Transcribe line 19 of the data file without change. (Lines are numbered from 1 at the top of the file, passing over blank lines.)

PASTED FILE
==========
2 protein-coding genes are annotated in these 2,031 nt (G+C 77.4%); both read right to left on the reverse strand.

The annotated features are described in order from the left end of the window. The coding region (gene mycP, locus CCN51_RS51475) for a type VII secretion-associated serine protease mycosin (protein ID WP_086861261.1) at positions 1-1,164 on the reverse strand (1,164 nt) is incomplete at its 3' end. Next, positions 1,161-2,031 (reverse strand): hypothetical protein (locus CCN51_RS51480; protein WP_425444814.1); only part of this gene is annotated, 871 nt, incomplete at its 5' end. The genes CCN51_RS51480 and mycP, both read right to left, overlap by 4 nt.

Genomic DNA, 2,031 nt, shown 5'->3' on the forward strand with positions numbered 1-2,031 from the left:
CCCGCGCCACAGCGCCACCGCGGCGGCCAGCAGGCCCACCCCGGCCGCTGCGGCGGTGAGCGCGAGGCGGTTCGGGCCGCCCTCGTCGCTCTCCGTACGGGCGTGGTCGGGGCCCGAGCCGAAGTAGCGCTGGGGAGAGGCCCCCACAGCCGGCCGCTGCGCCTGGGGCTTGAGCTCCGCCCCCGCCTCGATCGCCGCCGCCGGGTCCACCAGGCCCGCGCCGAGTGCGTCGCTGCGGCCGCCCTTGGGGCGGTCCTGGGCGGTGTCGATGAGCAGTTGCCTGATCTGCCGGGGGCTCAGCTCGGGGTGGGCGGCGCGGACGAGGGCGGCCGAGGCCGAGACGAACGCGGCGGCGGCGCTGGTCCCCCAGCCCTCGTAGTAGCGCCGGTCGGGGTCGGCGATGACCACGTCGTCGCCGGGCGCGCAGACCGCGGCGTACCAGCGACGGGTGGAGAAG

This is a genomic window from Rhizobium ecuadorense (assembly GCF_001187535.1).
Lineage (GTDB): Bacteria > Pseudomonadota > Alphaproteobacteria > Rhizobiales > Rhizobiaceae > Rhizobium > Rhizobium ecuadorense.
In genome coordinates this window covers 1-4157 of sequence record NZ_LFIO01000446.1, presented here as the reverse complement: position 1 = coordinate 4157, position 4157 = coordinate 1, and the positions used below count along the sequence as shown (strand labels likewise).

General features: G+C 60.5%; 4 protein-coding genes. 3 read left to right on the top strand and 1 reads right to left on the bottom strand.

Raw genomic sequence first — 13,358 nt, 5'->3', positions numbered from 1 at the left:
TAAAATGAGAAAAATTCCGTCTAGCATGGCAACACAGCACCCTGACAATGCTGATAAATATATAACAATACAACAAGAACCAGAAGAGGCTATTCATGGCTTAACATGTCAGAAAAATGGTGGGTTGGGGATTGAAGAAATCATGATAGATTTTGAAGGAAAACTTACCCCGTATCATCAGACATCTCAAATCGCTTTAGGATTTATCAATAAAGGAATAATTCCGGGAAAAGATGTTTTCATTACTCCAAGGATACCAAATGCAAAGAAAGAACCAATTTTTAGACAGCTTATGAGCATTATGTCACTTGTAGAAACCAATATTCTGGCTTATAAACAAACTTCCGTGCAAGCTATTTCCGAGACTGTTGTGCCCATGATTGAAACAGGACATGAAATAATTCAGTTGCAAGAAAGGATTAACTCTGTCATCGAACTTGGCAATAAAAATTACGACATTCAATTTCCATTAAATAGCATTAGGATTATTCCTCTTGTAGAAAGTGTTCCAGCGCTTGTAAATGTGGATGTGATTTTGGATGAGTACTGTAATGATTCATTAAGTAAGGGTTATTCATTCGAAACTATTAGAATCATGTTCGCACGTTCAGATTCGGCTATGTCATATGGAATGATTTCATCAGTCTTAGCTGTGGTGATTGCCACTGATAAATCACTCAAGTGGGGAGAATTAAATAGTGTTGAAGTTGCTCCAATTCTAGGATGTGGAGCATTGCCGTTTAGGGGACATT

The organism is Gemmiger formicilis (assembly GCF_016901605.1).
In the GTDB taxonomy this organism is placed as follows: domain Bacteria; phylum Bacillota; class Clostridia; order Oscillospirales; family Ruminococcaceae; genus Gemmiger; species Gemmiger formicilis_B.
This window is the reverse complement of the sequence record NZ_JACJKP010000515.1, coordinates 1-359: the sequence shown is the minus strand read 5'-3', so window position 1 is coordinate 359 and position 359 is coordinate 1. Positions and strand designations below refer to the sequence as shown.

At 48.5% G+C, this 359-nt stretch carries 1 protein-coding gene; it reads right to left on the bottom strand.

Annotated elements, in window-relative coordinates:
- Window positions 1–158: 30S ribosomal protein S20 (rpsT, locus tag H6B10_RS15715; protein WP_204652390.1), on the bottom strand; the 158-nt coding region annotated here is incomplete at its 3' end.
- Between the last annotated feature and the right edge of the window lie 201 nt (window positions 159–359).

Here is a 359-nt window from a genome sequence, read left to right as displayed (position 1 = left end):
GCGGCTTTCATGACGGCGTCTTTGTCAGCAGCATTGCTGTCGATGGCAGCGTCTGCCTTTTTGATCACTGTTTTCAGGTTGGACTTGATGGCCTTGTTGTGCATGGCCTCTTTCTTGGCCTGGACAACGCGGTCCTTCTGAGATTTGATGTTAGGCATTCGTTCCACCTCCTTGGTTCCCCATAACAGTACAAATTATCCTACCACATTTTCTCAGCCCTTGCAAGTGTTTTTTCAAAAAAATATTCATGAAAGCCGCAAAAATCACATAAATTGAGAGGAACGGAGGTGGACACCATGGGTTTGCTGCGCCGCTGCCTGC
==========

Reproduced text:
GCGGCTTTCATGACGGCGTCTTTGTCAGCAGCATTGCTGTCGATGGCAGCGTCTGCCTTTTTGATCACTGTTTTCAGGTTGGACTTGATGGCCTTGTTGTGCATGGCCTCTTTCTTGGCCTGGACAACGCGGTCCTTCTGAGATTTGATGTTAGGCATTCGTTCCACCTCCTTGGTTCCCCATAACAGTACAAATTATCCTACCACATTTTCTCAGCCCTTGCAAGTGTTTTTTCAAAAAAATATTCATGAAAGCCGCAAAAATCACATAAATTGAGAGGAACGGAGGTGGACACCATGGGTTTGCTGCGCCGCTGCCTGC